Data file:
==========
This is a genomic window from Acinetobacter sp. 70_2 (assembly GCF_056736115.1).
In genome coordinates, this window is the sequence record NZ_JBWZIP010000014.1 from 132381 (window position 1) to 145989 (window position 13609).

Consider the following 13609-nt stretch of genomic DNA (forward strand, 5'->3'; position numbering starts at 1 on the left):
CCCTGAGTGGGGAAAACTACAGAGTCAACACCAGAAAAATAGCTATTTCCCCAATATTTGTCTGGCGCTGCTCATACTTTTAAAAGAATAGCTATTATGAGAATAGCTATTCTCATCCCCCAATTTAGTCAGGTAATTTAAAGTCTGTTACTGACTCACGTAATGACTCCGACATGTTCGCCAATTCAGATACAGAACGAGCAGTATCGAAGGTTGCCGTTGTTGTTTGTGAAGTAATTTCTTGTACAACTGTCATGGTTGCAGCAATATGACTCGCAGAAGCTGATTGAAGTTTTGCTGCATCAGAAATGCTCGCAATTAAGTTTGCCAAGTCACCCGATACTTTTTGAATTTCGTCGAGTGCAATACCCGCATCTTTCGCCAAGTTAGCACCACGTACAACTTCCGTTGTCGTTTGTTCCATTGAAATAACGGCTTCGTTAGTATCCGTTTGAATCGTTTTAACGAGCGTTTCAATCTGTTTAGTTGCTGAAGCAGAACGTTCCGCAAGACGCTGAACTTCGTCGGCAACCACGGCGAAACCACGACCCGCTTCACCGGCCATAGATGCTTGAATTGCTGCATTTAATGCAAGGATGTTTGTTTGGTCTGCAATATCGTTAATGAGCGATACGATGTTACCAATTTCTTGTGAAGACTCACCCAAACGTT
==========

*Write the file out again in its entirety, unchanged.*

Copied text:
This is a genomic window from Acinetobacter sp. 70_2 (assembly GCF_056736115.1).
In genome coordinates, this window is the sequence record NZ_JBWZIP010000014.1 from 132381 (window position 1) to 145989 (window position 13609).

Consider the following 13609-nt stretch of genomic DNA (forward strand, 5'->3'; position numbering starts at 1 on the left):
CCCTGAGTGGGGAAAACTACAGAGTCAACACCAGAAAAATAGCTATTTCCCCAATATTTGTCTGGCGCTGCTCATACTTTTAAAAGAATAGCTATTATGAGAATAGCTATTCTCATCCCCCAATTTAGTCAGGTAATTTAAAGTCTGTTACTGACTCACGTAATGACTCCGACATGTTCGCCAATTCAGATACAGAACGAGCAGTATCGAAGGTTGCCGTTGTTGTTTGTGAAGTAATTTCTTGTACAACTGTCATGGTTGCAGCAATATGACTCGCAGAAGCTGATTGAAGTTTTGCTGCATCAGAAATGCTCGCAATTAAGTTTGCCAAGTCACCCGATACTTTTTGAATTTCGTCGAGTGCAATACCCGCATCTTTCGCCAAGTTAGCACCACGTACAACTTCCGTTGTCGTTTGTTCCATTGAAATAACGGCTTCGTTAGTATCCGTTTGAATCGTTTTAACGAGCGTTTCAATCTGTTTAGTTGCTGAAGCAGAACGTTCCGCAAGACGCTGAACTTCGTCGGCAACCACGGCGAAACCACGACCCGCTTCACCGGCCATAGATGCTTGAATTGCTGCATTTAATGCAAGGATGTTTGTTTGGTCTGCAATATCGTTAATGAGCGATACGATGTTACCAATTTCTTGTGAAGACTCACCCAAACGTT